Prairie Post (East Edition)

Farm disaster program renewal must support livestock producers

- By Ian Boxell, Opinion

Saskatchew­an’s agricultur­al producers have been through a tough couple of years, especially our livestock producers.

Extreme drought across Western Canada in 2021 created widespread shortages of livestock feed and water, and left pastures and hay land in poor condition for the upcoming year.

In 2021, provincial and federal government­s stepped up with AgriRecove­ry support to help producers deal with the increased costs of maintainin­g their herds, and that aid was very much appreciate­d. It was also designed as a one-time program that is now winding down.

Producers also appreciate the changes to remove the Reference Margin Limit in AgriStabil­ity, which has improved that program.

Significan­t challenges remain for this year however, and we are unsure about whether there is adequate programmin­g to support the livestock sector.

2022 is shaping up as another difficult year for cattle producers. Many farms in the southeast lost new calves in the blizzards that swept through the area over the past few weeks. Calf mortality rates are reportedly up to 15% for some operations. These losses are not covered under current Business Risk Management (BRM) programmin­g.

Producers appreciate the announceme­nt of the Provincial Disaster Assistance Program (PDAP) in areas affected by spring storms. But compensati­on only covers the value of the calf at the time of loss, and not the sale value of the animal at market weight.

At the same time, extreme drought persists in some western parts of Saskatchew­an. There’s no feed available and farms are preparing to pasture their animals on land that has little prospect of new growth without significan­t moisture.

Government­s have not given themselves the toolkit they need to deal with emergency situations. We clearly need improvemen­ts to BRM programs to better support producers during and after natural disasters.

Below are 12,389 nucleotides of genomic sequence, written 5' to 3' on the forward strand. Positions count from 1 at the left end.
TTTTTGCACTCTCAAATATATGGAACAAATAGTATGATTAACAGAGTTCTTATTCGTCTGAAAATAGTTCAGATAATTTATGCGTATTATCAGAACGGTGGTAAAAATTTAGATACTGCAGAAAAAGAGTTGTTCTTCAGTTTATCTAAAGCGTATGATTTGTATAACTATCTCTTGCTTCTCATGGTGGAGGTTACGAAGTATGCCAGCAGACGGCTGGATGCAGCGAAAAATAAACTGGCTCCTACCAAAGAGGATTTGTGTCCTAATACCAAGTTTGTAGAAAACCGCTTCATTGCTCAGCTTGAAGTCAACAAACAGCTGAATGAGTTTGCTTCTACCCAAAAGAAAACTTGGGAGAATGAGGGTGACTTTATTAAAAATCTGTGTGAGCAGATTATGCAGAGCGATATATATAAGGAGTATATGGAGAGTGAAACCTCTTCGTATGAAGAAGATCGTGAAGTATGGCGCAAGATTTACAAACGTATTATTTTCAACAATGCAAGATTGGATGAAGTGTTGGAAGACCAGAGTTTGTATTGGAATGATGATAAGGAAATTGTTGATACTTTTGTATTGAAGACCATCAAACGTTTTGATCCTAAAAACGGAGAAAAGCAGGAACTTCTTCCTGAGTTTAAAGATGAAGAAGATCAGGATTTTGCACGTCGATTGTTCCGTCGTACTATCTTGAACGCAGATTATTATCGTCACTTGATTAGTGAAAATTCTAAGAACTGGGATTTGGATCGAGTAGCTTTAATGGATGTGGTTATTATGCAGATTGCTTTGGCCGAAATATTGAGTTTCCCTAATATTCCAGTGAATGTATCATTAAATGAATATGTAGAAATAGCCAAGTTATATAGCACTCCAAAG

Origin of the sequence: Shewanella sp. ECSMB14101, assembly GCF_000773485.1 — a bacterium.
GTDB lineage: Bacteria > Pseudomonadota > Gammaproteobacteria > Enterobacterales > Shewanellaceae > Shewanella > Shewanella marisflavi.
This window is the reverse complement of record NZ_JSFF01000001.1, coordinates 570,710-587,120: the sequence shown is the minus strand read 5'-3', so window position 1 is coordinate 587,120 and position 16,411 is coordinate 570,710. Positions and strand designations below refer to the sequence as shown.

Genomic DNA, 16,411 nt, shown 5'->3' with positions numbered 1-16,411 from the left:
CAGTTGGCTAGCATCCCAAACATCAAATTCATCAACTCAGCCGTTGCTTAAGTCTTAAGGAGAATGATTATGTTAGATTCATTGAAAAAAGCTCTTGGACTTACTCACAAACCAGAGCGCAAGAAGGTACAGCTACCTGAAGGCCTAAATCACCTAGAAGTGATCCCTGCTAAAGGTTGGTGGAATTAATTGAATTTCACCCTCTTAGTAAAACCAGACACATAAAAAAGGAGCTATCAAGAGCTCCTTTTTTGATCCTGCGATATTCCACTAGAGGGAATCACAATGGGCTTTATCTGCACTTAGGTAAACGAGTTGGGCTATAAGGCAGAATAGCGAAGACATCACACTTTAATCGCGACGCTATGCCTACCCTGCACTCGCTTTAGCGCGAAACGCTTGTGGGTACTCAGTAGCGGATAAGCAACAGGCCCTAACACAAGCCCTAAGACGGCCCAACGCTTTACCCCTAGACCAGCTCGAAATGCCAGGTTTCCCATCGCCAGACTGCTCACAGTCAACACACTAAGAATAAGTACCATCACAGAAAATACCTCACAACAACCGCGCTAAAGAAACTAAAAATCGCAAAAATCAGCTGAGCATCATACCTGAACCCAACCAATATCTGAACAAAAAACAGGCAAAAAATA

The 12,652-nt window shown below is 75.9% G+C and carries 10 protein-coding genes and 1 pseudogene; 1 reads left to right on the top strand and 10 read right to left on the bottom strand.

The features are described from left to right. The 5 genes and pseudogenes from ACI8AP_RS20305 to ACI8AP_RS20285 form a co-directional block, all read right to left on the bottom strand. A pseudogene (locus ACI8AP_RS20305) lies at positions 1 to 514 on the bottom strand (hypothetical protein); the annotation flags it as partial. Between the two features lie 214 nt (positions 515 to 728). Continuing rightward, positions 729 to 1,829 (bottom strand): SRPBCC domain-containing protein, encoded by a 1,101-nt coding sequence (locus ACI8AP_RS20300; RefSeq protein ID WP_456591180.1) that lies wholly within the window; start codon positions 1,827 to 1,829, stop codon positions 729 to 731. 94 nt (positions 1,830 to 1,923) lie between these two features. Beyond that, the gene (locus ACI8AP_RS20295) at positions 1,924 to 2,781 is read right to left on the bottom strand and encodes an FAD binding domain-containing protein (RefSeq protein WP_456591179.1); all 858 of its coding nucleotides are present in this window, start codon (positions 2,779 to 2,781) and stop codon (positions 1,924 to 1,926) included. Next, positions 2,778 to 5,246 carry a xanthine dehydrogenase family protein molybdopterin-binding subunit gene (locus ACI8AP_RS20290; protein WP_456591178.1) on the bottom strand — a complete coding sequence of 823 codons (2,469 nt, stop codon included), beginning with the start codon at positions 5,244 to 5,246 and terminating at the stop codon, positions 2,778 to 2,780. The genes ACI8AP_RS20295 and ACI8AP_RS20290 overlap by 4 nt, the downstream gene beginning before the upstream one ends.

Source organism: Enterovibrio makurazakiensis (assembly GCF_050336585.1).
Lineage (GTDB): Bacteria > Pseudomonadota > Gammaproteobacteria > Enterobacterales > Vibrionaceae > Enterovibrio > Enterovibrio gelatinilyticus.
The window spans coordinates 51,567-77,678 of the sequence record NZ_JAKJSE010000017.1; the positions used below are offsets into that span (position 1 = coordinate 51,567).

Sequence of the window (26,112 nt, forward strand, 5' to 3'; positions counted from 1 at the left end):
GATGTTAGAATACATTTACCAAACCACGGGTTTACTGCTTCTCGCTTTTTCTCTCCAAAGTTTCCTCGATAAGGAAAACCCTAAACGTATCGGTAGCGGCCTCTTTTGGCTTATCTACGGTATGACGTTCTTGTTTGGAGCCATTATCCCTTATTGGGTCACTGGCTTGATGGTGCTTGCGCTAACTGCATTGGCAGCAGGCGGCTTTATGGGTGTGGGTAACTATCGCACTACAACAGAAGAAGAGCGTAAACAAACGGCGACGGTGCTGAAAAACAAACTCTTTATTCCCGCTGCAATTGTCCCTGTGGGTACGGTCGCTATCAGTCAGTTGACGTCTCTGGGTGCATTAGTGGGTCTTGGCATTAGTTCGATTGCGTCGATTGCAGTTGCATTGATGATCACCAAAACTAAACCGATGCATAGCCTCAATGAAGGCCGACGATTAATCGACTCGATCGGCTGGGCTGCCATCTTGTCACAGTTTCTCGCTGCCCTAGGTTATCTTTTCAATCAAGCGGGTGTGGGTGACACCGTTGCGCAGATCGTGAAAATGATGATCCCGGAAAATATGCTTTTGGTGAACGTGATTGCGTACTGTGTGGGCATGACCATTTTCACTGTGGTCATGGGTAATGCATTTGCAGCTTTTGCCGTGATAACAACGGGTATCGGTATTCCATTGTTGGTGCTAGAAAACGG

Federal and provincial government­s are currently negotiatin­g the next five-year agreement for agricultur­al policy. These consultati­ons must recognize the significan­t challenges facing Saskatchew­an livestock producers and develop better programs to support the industry in times of disaster.

It is also time to ensure that livestock and mixed producers can take advantage of production insurance tools like those that are available for crop producers.

Earlier this month, the APAS Next Policy Framework (NPF) Task Force released their recommenda­tions for the 2023 agricultur­al programs. The report addresses the need for cost-shared insurance, disaster assistance programs that are on par with other countries, and environmen­tal initiative­s that support the developmen­t of water supplies on a much larger and more ambitious scale than what is currently available.

Canada produces the highest quality and most sustainabl­y produced livestock in the world. The challenges facing cattle producers today threaten the long-term viability of the industry. Government programs can and should help producers better manage these risks.

We hope the government’s current negotiatio­ns will recognize the livestock industry’s contributi­ons to Canadian agricultur­e by creating programs for 2023 that will better support the needs of our industry for the future.

Ian Boxall is the President of Agricultur­al Producers associatio­n of Saskatchew­an

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